• Users Online: 259
  • Home
  • Print this page
  • Email this page
Home About us Editorial board Search Ahead of print Current issue Archives Submit article Instructions Subscribe Contacts Login 
ORIGINAL ARTICLE
Year : 2016  |  Volume : 19  |  Issue : 2  |  Page : 162-167

Self-medication among North Indian first-year undergraduate healthcare students: A questionnaire-based study


Department of Physiology, Gian Sagar Medical College, Patiala, Punjab, India

Correspondence Address:
Sharat Gupta
House No # 849, SST Nagar, Rajpura Road, Patiala - 147 001, Punjab
India
Login to access the Email id


DOI: 10.4103/1119-0388.185448

Rights and Permissions

Background: Self-medication is the treatment of common health problems by a patient's own initiatives, without professional supervision. Throughout the world, healthcare students have been found to be more prone to indulge in this unhealthy practice. Aim: This study was conducted to assess the prevalence, practices, and perceptions regarding self-medication among healthcare students from northern India. Materials and Methods: The present survey-based study was conducted on 360 subjects (142 males and 218 females), aged 18-20 years. It included both medical and dental first-year undergraduate students, who were selected using convenience sampling. The data were collected using a validated, semistructured, and self-administered questionnaire. The results were presented as counts and percentages. Statistical Package for the Social Sciences version 13.0 (IBM corporation, Chicago, US) software was used for statistical analysis. Results: The prevalence rate of self-medication was 92.7%. The most common reasons cited were "quick relief" (90.4%) and "illness too trivial for consultation" (88.6%). "Advice from pharmacist" emerged as the main source of self-medication practices (95.8%). Analgesics (92.8%) and antibiotics (90.7%) were the most commonly used drugs, while the most common ailments for which self-medication was used were headaches/body aches (92.8%) and sore throat (85.6%). More than half of the participants had a positive attitude toward self-medication. Conclusion: A vast majority of the healthcare students are oblivious to the potential adverse side effects of self-medication. Therefore, there is an urgent need to appraise them regarding the dangers of indiscriminate drug use along with the implementation of stringent statutory regulations regarding the sale and availability of drugs.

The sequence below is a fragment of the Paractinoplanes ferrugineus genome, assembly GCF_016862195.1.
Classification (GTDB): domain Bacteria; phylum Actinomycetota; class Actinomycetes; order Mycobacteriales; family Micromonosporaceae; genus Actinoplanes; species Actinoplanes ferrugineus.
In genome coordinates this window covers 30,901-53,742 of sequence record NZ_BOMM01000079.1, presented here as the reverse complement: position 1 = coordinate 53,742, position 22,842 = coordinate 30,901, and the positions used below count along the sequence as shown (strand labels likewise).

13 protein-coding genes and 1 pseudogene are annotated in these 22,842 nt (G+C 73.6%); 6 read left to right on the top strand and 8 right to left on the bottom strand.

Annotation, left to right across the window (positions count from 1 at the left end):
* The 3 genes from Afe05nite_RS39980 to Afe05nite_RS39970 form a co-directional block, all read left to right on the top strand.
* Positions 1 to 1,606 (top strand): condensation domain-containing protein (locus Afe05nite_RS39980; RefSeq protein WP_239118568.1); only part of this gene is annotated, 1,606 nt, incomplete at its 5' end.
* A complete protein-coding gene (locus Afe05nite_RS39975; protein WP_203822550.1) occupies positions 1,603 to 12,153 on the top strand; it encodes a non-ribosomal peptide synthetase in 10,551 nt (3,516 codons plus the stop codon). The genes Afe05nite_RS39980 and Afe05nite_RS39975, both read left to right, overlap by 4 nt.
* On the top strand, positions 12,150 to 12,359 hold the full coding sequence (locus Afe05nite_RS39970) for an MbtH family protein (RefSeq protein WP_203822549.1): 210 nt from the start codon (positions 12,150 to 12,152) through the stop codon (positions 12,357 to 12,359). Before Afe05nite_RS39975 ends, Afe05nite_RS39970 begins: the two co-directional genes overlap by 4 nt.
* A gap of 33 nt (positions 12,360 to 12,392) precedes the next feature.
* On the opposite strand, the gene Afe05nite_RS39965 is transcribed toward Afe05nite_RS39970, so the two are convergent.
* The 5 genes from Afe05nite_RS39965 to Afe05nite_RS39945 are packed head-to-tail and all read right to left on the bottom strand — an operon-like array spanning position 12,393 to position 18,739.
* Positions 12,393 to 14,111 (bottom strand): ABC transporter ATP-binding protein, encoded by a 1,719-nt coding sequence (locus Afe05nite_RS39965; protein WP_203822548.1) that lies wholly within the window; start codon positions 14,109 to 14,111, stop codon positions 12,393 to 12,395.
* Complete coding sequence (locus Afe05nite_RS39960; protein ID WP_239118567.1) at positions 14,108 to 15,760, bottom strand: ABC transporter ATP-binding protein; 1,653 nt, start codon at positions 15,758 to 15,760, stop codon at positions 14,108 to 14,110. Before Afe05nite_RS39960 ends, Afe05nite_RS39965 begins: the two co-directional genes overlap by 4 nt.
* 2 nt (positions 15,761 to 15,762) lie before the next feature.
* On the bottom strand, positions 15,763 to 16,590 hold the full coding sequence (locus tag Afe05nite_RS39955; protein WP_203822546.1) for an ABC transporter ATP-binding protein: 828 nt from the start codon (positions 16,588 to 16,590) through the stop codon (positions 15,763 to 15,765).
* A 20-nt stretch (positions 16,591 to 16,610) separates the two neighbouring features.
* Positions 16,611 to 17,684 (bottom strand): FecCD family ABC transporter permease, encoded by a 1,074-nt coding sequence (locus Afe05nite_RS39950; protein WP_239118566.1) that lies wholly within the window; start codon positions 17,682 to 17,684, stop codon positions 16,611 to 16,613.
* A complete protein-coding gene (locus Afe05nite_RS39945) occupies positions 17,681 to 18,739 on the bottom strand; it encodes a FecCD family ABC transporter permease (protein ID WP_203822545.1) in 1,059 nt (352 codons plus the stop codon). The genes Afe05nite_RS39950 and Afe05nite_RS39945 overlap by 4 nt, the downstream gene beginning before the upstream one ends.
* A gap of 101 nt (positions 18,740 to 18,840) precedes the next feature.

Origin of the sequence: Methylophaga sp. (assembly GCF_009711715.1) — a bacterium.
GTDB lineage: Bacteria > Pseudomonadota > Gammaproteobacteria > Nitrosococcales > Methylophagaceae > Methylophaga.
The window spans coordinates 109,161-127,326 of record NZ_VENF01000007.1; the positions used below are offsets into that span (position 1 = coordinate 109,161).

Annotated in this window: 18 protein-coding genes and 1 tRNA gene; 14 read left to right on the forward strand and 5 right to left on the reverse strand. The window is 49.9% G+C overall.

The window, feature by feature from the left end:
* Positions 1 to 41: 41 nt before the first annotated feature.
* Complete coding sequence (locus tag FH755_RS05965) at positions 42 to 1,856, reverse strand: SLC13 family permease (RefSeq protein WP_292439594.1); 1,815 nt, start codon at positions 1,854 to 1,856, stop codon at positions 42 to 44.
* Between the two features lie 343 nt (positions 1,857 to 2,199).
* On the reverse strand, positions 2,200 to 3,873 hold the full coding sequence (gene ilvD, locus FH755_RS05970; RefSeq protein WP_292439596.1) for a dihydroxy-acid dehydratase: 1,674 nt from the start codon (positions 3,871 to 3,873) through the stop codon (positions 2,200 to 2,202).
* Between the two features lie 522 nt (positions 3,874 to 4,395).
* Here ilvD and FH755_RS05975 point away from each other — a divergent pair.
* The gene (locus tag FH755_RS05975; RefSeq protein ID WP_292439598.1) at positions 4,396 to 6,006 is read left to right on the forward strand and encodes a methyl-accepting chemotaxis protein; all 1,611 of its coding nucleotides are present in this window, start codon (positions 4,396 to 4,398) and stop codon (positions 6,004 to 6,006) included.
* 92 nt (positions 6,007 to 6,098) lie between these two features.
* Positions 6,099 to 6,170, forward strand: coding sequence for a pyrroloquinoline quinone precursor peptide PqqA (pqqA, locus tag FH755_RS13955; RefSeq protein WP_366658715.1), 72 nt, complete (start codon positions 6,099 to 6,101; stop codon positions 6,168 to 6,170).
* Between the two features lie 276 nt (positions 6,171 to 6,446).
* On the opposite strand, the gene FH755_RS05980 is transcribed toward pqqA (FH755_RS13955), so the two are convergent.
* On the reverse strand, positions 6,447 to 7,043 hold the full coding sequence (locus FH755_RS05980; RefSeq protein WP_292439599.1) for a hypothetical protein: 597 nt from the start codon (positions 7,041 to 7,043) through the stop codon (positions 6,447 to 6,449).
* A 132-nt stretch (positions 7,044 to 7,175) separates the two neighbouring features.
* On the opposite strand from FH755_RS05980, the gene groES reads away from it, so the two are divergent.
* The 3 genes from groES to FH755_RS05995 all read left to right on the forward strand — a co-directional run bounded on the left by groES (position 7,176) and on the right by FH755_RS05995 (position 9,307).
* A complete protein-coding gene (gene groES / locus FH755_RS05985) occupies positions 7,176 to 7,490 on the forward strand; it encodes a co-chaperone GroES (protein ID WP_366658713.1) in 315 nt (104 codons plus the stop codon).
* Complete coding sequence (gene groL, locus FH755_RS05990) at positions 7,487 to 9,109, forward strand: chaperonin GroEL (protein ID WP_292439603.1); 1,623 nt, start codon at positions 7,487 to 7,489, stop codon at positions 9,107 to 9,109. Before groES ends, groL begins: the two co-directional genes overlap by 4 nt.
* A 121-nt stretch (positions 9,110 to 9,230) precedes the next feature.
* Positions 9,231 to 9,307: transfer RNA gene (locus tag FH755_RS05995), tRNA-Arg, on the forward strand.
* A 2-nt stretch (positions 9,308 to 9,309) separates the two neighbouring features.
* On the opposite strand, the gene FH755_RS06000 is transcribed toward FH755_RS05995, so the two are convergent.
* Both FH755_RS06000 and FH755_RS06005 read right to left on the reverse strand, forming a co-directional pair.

[FULL TEXT] [PDF]*
Print this article     Email this article
 Next article
 Previous article
 Table of Contents

 Similar in PUBMED
   Search Pubmed for
   Search in Google Scholar for
 Related articles
 Citation Manager
 Access Statistics
 Reader Comments
 Email Alert *
 Add to My List *
 * Requires registration (Free)
 

 Article Access Statistics
    Viewed2417    
    Printed35    
    Emailed0    
    PDF Downloaded233    
    Comments [Add]    

Recommend this journal